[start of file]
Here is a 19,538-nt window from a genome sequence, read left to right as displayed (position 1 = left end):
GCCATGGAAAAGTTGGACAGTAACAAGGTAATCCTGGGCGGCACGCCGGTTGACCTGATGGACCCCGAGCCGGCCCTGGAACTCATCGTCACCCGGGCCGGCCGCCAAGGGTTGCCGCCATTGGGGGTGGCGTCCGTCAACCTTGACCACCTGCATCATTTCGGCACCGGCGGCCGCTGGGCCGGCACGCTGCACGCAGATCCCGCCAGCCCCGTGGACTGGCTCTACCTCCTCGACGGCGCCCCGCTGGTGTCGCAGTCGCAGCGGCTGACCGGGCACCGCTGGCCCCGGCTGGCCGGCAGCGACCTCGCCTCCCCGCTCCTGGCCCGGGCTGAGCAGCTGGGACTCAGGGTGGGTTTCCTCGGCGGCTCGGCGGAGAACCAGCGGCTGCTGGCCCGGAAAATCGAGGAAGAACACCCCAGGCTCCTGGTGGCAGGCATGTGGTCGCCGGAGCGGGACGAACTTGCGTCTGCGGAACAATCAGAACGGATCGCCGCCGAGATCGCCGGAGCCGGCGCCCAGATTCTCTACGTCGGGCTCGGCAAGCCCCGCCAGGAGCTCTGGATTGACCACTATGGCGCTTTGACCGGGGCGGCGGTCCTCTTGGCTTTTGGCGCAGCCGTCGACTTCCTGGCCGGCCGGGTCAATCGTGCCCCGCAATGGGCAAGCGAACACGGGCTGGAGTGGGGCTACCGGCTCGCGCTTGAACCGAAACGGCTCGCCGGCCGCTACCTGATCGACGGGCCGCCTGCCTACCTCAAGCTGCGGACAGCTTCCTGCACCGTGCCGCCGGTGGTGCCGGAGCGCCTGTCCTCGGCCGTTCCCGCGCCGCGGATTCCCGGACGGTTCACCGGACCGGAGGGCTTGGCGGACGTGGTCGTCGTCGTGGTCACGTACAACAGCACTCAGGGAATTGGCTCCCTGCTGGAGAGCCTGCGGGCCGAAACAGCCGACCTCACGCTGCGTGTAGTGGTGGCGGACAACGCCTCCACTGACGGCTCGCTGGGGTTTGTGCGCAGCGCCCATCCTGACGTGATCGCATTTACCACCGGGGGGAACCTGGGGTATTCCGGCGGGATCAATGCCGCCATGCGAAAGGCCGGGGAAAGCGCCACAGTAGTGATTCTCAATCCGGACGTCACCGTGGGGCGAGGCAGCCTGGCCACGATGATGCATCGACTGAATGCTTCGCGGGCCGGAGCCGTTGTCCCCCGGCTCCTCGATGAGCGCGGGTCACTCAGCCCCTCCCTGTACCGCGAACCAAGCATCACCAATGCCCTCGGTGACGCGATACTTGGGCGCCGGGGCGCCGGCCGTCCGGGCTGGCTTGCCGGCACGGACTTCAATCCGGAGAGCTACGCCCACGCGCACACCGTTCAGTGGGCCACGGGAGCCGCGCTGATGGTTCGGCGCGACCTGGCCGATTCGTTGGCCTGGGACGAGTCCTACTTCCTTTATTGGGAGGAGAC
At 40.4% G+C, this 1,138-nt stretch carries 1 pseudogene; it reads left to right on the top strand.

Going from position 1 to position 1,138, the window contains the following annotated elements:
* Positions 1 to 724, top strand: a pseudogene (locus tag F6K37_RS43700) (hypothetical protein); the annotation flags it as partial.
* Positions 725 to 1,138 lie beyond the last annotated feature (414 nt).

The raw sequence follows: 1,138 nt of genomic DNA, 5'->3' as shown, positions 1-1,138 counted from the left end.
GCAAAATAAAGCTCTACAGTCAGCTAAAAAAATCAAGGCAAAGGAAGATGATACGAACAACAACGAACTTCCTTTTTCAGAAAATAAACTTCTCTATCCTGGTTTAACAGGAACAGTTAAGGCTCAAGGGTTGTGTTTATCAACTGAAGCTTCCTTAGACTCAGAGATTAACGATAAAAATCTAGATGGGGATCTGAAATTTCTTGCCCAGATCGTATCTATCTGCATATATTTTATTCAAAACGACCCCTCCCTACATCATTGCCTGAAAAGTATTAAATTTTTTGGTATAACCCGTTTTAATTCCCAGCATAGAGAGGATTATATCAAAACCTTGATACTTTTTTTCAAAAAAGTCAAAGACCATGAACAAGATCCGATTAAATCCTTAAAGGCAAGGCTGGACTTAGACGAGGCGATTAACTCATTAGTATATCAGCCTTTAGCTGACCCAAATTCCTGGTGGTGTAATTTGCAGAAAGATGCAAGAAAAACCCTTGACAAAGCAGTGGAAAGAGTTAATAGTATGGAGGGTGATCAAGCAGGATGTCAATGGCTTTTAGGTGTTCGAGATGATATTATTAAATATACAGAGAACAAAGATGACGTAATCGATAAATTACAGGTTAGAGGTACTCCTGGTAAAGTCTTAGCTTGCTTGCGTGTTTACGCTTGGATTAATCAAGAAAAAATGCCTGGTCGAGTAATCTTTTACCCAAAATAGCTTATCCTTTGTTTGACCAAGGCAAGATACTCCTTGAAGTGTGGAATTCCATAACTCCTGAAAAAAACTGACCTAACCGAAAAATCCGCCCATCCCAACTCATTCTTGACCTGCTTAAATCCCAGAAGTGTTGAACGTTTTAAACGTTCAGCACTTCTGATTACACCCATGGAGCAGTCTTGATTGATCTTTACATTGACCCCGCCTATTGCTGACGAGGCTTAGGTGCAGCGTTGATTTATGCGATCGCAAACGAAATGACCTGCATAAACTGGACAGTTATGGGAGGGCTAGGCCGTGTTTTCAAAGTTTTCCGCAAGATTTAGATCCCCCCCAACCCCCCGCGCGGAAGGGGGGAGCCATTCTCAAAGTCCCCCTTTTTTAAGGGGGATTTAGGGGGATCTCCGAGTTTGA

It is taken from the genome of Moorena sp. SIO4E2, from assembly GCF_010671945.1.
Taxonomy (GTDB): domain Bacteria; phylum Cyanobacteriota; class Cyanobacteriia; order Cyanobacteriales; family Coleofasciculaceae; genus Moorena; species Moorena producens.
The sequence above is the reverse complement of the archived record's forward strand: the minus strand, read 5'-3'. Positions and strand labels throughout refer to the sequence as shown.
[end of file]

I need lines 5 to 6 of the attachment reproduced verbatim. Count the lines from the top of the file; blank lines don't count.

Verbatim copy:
* Positions 1 to 724, top strand: a pseudogene (locus tag F6K37_RS43700) (hypothetical protein); the annotation flags it as partial.
* Positions 725 to 1,138 lie beyond the last annotated feature (414 nt).